Coronavirus in Chile

The Last Straw: The Report That Brought Mañalich Down

SANTIAGO – Former Health Minister Jaime Mañalich was already in the eye of the storm when investigative platform CIPER released its report on June 12. But the conclusion, showing that the Health Ministry is reporting a different, higher number of Covid-19 deaths to the World Health Organization than the number reported to the public in daily pressers was definitely the last straw that broke the camel’s back. Coincidence or not, new minister Enrique Paris has, as his first official act, announced a change to the ministry’s methodology for counting deaths yet again.

Since the beginning of the coronavirus outbreak in Chile, the Chilean Health Ministry has reported Covid-19 deaths to the World Health Organizations (WHO) following WHO’s guidelines. This means the ministry includes not only those who died and tested positive, but also those whose deaths were suspected to be due to Covid-19. People whose deaths can be attributed to the virus are also included.

This is in sharp contrast to the numbers the Health Ministry has been publishing at their daily pressers. The number of deaths presented during the pressers has been limited to those who actually tested positive, meaning the Health Ministry reports a lower number to its public than it does to the WHO. These findings were published in a report by investigative platform CIPER on Friday, June 12.

Nearly Twice the “Official” Number

The Department of Statistics (DEIS) at the Health Ministry follows the official WHO criteria, counting manually – as recommended by WHO – and combining all Covid-19 related death entries in the Civil Registry (tested, suspected, or related) in its daily updated numbers – numbers that according to CIPER are directly sent to the Health Minister himself (formerly Jaime Mañalich) and Undersecretaries Paula Daza and Arturo Zúñiga.

CIPER spoke with experts working at the DEIS, who told the platform that according to their methodology the number of deaths in Chile exceeded 5,000 on Friday, when the Health Ministry that same day reported a total death count of just 2,870. In other words, the number reported to WHO is nearly twice the number the Health Ministry tells Chile. Several experts had for weeks been questioning the low death rate in Chile, forcing the Health Ministry to change its methodology for counting Covid-19 deaths several times.

On June 1, former Minister Jaime Mañalich announced that decedents with a pending PCR test would be included in the death count, causing the number to rise exponentially. Several days later, however, the Ministry of Health inexplicably returned to the methodology used before.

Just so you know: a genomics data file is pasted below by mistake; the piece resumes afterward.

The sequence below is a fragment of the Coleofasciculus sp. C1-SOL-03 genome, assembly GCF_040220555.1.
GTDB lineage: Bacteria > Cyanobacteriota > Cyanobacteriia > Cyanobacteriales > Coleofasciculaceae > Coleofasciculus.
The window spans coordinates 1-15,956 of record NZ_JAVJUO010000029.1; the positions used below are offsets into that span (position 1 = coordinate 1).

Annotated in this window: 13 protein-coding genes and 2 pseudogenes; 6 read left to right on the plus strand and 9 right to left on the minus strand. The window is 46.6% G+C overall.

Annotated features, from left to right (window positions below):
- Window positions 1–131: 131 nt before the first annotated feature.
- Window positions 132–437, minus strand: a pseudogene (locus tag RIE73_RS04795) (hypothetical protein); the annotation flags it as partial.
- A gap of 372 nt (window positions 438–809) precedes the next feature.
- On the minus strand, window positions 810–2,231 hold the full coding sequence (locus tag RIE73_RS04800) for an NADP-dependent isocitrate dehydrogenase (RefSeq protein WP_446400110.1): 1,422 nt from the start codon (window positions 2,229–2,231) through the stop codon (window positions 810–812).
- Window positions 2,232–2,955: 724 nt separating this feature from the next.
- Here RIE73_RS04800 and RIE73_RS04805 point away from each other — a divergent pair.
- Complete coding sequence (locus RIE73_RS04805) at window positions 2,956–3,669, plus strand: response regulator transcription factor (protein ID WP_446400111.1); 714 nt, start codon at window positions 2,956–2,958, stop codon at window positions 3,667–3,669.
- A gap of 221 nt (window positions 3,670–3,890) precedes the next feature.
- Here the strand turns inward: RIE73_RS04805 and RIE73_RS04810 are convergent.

The publication by CIPER was probably the straw that broke the camel’s back for the already heavily criticized Mañalich. On Saturday morning, shortly after the daily presser, La Moneda palace reported that Mañalich would be replaced by Enrique Paris as new Health Minister.

Piñera’s Forced About-Face

Health Ministry Changes Again

That same day, the Ministry of Health was forced to respond to the publication by CIPER. In the afternoon, the Health Ministry took to Twitter to provide additional information about its methodology. “The WHO requests information from country liaison offices, for epidemiological surveillance purposes only, on suspected, probable, deaths with and without laboratory confirmation of COVID-19. Chile sends this weekly,” the ministry wrote. “The World Health Organization does not publish these records, but they are used exclusively for epidemiological surveillance. Subsequently, DEIS must validate this information, particularly the final causes of death.”

According to the ministry, the statistics department “performs an intentional search within the total number of deaths registered in the Civil Registry, which, without meeting the confirmatory criteria, could be related to COVID-19.”

“This search requires a detailed review of medical death certificates and other data sources, to establish with greater certainty the cause of death, a process that takes time. These deaths are classified as probable deaths from COVID-19. Once the analysis of this group of deaths is completed, DEIS confirms or rectifies the information provided, which is not linked to today’s epidemiological report. It is information that will be available later, in the framework of mortality statistics.”

The controversy about the methodology used by Chile for the official reports, however, seemed to have convinced new Minister Paris. On Sunday, June 14, he announced at his first daily presser that the ministry would soon begin to include the people who probably died due to Covid-19 – as per WHO guidelines and as already included in the DEIS reports. Thus, with the pandemic in Chile far from over and the ministry counting according to WHO recommendations, the death rate in Chile is expected to increase even more over the next days.

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